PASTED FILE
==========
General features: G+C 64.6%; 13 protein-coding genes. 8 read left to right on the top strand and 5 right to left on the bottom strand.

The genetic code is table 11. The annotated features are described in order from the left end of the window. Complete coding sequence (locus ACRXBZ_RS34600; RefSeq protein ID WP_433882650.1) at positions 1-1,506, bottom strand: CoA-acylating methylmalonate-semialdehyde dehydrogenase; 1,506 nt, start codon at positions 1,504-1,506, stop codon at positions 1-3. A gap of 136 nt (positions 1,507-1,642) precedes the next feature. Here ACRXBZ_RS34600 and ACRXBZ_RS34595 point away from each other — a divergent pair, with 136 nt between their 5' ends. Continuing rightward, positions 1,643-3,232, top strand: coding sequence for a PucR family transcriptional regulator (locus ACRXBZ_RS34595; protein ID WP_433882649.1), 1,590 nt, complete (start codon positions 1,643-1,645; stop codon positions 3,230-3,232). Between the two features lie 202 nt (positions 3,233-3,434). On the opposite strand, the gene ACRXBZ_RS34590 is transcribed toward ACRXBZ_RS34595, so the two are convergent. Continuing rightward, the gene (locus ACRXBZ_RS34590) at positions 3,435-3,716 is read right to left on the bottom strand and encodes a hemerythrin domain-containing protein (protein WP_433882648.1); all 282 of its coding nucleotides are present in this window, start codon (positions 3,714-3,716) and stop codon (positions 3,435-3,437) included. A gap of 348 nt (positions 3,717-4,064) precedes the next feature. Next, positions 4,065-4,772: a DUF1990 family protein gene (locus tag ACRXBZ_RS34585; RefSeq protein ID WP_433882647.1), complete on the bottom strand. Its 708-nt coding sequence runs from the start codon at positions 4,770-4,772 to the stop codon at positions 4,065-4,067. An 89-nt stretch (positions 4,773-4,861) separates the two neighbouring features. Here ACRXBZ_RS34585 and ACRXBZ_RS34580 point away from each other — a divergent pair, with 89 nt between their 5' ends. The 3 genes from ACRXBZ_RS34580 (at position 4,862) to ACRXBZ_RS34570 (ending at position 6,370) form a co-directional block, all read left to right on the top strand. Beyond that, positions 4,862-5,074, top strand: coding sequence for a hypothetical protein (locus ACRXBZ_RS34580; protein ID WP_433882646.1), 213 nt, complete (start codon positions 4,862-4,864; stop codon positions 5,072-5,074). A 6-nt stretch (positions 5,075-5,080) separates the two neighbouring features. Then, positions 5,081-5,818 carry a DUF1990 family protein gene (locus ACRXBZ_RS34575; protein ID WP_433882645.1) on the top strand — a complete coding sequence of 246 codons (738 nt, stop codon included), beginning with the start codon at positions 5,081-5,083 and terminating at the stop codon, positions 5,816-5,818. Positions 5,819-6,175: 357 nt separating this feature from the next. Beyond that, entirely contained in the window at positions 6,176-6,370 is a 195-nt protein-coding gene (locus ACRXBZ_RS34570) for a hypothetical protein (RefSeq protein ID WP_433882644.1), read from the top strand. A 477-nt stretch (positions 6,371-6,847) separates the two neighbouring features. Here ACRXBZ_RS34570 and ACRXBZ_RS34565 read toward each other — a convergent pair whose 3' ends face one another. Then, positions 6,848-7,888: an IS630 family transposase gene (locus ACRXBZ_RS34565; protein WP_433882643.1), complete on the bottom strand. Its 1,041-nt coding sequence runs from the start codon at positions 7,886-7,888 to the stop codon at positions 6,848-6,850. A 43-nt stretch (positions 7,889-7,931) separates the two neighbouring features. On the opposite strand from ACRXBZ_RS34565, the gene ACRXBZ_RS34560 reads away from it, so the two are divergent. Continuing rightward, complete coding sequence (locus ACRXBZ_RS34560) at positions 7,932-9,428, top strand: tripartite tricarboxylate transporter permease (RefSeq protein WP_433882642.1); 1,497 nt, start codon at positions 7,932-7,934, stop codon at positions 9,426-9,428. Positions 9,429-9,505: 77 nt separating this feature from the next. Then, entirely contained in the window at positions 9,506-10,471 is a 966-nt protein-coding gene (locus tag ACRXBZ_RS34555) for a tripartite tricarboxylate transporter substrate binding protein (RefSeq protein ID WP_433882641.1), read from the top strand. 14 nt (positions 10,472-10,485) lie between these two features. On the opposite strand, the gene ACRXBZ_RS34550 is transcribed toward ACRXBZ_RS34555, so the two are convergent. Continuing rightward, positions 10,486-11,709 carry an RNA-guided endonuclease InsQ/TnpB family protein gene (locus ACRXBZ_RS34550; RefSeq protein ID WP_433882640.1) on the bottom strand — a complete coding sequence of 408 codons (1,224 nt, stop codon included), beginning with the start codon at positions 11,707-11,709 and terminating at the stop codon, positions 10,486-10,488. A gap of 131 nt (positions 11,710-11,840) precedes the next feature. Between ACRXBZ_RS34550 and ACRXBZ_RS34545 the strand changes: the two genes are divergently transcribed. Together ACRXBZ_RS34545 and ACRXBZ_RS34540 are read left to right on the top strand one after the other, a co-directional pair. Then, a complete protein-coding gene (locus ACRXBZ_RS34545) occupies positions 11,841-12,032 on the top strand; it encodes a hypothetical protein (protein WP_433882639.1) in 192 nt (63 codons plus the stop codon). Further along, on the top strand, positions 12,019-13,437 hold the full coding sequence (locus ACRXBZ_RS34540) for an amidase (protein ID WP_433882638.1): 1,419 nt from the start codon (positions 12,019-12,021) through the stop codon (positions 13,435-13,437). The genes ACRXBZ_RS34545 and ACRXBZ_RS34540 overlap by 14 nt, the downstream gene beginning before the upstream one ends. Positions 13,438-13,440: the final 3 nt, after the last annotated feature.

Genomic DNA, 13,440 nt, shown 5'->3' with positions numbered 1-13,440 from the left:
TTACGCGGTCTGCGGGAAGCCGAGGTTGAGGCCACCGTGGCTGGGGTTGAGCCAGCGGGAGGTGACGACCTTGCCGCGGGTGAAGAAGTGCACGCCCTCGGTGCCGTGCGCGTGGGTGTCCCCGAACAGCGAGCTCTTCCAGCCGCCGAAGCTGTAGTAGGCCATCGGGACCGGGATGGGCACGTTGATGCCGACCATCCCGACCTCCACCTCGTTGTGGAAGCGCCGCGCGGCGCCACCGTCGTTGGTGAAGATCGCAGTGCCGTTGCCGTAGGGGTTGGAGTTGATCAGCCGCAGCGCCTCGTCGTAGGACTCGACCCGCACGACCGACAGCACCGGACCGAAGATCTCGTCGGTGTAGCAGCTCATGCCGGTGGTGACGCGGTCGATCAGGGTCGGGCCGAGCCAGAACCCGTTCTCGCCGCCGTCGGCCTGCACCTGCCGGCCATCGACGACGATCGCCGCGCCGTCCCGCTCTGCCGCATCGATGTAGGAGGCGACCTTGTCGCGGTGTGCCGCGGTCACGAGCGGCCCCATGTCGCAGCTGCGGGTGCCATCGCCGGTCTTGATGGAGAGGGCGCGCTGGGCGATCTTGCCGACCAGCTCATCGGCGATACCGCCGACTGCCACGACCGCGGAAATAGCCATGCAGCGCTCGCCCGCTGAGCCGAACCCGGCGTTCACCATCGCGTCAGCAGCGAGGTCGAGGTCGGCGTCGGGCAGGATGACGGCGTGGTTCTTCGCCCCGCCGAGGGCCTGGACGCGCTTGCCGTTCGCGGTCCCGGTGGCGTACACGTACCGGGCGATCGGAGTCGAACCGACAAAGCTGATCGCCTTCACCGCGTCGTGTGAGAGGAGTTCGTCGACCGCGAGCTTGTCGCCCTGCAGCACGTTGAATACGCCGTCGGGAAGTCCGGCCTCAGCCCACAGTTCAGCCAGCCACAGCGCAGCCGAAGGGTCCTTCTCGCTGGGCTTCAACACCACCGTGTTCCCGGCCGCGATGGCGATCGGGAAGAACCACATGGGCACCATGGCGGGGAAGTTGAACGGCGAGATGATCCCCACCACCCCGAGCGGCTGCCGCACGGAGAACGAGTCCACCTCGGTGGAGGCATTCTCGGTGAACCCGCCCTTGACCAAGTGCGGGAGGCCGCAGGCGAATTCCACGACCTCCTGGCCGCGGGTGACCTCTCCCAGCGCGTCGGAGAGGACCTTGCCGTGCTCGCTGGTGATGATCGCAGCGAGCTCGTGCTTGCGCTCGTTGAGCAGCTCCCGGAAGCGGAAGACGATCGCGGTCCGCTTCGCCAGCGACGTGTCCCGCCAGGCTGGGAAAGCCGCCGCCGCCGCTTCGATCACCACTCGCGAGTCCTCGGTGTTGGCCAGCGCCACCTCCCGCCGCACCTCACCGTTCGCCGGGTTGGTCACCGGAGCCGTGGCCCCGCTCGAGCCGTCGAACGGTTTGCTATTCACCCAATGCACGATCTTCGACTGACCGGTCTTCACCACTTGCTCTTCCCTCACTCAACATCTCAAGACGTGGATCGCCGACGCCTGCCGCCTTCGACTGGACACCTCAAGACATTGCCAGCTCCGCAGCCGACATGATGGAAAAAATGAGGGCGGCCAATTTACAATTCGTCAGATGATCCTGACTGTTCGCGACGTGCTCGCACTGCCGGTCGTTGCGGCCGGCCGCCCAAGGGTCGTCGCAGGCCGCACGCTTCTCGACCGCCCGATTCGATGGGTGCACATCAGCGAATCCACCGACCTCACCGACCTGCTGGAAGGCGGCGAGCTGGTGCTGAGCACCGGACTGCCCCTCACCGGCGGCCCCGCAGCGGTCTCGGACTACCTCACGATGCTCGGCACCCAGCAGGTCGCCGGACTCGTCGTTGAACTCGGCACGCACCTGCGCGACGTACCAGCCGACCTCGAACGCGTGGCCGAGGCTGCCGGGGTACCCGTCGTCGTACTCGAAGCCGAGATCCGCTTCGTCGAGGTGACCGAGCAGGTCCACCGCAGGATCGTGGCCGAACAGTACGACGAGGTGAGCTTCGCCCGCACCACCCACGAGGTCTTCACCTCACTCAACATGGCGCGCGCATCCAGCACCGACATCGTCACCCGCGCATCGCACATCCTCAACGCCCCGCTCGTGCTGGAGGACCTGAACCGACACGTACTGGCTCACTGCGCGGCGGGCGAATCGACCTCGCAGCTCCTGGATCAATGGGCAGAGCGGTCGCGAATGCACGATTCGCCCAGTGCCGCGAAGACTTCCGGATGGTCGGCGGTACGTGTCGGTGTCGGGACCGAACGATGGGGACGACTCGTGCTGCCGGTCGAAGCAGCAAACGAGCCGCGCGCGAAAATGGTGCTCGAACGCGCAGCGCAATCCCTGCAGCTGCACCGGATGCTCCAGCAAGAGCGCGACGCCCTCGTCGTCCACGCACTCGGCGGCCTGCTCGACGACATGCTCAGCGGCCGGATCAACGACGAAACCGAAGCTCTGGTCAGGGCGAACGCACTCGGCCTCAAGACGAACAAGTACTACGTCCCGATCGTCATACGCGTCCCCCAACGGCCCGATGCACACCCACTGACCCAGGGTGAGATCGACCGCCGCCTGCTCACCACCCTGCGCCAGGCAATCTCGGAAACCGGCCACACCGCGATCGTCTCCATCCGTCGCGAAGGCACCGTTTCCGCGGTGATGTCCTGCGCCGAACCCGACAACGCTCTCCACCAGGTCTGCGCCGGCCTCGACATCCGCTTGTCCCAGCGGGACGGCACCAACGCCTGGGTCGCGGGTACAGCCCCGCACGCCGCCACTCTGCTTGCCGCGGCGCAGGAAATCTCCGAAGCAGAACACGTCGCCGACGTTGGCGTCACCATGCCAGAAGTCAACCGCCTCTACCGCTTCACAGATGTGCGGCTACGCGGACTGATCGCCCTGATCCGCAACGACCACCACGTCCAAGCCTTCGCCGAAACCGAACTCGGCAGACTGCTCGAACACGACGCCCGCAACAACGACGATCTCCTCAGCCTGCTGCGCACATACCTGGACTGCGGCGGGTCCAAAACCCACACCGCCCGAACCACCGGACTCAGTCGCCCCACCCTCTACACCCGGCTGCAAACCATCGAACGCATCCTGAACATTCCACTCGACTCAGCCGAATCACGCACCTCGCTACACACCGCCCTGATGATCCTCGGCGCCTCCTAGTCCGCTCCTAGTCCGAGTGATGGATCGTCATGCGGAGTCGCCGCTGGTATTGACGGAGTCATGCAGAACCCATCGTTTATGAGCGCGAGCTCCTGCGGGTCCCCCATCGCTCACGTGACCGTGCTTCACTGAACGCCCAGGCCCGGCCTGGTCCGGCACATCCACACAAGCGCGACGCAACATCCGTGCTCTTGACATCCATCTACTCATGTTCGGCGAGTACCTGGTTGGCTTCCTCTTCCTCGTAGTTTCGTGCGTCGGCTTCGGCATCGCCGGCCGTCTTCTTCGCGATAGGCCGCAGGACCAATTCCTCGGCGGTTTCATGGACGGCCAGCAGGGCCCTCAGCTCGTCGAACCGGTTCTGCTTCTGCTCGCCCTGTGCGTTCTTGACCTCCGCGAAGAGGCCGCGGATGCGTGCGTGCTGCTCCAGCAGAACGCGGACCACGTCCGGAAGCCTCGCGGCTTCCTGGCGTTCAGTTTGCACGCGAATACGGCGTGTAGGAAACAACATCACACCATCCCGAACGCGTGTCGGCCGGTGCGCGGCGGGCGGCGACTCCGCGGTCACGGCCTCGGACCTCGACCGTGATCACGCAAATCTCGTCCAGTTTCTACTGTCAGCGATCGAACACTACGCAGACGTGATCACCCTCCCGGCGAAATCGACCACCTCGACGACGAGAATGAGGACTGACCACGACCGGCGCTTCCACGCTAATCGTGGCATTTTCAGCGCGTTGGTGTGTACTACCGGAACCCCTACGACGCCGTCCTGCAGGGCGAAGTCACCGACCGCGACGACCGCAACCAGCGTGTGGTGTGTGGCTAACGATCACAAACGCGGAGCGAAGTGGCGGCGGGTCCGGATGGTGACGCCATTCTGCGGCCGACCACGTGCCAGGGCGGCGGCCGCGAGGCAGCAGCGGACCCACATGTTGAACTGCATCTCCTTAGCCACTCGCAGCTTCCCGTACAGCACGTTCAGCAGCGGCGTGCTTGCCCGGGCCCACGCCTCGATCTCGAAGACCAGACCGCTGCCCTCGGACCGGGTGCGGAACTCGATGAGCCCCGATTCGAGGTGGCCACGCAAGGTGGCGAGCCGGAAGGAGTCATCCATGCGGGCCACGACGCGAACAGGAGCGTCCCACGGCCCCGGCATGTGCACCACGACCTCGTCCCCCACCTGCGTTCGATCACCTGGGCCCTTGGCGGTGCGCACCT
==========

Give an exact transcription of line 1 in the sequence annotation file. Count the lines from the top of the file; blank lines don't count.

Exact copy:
General features: G+C 64.6%; 13 protein-coding genes. 8 read left to right on the top strand and 5 right to left on the bottom strand.